Title

Auditing and blame games: a field study of the purification of blame avoidance in the Danish parliamentary system

Document Type

Conference publication

Publication details

Christensen, M & Skaerbaek, P 2012, 'Auditing and blame games: a field study of the purification of blame avoidance in the Danish parliamentary system',in I Lapsley (ed.), 7th International Conference on Accounting, Auditing & Management in Public Sector Reforms, Milan, Italy, 4-6 September, European Institute for Advanced Studies in Managment, Brussels, Belgium.

Abstract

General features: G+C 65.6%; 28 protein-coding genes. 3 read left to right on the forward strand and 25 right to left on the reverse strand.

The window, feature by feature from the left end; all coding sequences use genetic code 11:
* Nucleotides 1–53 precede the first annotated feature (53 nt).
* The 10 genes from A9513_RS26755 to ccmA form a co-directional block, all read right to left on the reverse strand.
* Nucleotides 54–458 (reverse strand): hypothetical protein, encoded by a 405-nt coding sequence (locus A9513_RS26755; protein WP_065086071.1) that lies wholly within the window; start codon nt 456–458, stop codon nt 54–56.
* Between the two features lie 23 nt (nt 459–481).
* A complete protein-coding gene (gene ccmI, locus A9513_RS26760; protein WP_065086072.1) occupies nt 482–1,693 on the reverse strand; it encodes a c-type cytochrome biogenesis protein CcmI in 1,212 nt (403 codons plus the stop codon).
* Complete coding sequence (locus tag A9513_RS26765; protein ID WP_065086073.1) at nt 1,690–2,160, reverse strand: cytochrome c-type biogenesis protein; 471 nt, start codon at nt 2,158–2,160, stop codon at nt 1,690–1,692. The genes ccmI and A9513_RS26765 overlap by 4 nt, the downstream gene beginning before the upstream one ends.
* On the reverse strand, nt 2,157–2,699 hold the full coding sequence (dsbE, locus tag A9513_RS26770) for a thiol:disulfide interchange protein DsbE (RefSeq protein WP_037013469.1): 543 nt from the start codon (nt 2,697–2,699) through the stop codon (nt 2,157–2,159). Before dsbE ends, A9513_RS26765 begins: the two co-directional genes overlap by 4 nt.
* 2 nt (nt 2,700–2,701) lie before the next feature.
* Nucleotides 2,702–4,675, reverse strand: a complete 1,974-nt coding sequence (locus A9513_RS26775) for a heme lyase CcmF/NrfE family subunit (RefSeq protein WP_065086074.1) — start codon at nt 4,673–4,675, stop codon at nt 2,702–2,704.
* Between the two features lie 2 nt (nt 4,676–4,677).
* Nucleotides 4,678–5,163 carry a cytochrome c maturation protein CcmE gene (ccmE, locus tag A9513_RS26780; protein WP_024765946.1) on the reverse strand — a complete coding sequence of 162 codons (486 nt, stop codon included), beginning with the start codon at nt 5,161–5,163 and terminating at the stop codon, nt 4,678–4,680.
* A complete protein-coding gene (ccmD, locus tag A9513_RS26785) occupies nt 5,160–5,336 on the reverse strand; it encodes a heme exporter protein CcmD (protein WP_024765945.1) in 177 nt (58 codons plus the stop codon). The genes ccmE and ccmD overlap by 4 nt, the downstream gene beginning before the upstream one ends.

Auditing and auditors have for long been involved with processes of blame allocation in terms of special audit cases and performance auditing. Despite this fact very few studies (with the exception for example of Radcliffe, 1997) have provided detailed empirical accounts on how auditing participate in blame allocation. This study sets out to study one case of blame allocation in terms of describing and characterizing the origins of failure and accidents leading to the need for blame allocation, the institutional entities and arrangements that participate in the blame game, and how these entities, including the supreme audit institution, are mobilized in the processes of blame allocation. The case is taken from the Danish National Police where a centralized accounting and budgetary function was reformed so as to facilitate a process of amalgamating 74 police districts into 12 larger districts. This decentralized management accounting and control reform misfired into a major public scandal and blame game that resulted in the dismissal of senior Police managers. Within that blaming, the National Audit Office of Denmark acted to purify the government and press choices to pinpoint a single actor as being responsible for the scandal. Our study extends Hood’s (2002 and 2007) research on blame and blame avoidance strategies by showing how a blame-frame (i.e. the various legal and non-legal frameworks that are related to blame allocation) is mobilized to evaluate and allocate blame. Further, it is noted that an audit institution (with its legal frameworks) became part of a scapegoating strategy to achieve blame avoidance. In this way the audit office, in its role of an expert, provided purity to blame avoidance and allocation, thus leading to the result that Parliament, the Minister of Justice, consultants, the Ministry of Finance, and others avoided being blamed – despite those actors being more or less involved with the failure or accident. The contribution of the paper is that it shows the mechanisms causing scapegoating of particular people and the role of auditors as experts in such mechanisms. It finally shows how a scapegoating process ‘re-boots’ a reform by erasing the reform’s problems and in so doing it protects not only the involved actors but also the economic and accounting ideals and rationalities drawn upon in the reform efforts. This can be seen as a means of the reform process maintaining, for the time-being, some of its relevance – even in controversial and hot situations.

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